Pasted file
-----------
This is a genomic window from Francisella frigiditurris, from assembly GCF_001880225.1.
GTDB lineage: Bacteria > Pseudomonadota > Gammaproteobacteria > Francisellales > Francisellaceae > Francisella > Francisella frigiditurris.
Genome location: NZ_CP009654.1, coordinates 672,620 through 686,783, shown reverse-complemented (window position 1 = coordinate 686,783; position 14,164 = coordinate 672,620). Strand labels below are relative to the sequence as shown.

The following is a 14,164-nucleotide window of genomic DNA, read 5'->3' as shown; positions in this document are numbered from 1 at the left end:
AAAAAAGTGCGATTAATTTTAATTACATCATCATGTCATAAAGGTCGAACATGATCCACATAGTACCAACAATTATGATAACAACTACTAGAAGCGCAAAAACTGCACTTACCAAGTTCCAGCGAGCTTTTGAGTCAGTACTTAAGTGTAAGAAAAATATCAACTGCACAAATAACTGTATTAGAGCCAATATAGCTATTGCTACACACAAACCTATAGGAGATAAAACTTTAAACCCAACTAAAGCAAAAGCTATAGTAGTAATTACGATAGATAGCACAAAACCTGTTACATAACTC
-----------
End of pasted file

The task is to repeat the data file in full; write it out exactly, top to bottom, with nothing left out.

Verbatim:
This is a genomic window from Francisella frigiditurris, from assembly GCF_001880225.1.
GTDB lineage: Bacteria > Pseudomonadota > Gammaproteobacteria > Francisellales > Francisellaceae > Francisella > Francisella frigiditurris.
Genome location: NZ_CP009654.1, coordinates 672,620 through 686,783, shown reverse-complemented (window position 1 = coordinate 686,783; position 14,164 = coordinate 672,620). Strand labels below are relative to the sequence as shown.

The following is a 14,164-nucleotide window of genomic DNA, read 5'->3' as shown; positions in this document are numbered from 1 at the left end:
AAAAAAGTGCGATTAATTTTAATTACATCATCATGTCATAAAGGTCGAACATGATCCACATAGTACCAACAATTATGATAACAACTACTAGAAGCGCAAAAACTGCACTTACCAAGTTCCAGCGAGCTTTTGAGTCAGTACTTAAGTGTAAGAAAAATATCAACTGCACAAATAACTGTATTAGAGCCAATATAGCTATTGCTACACACAAACCTATAGGAGATAAAACTTTAAACCCAACTAAAGCAAAAGCTATAGTAGTAATTACGATAGATAGCACAAAACCTGTTACATAACTC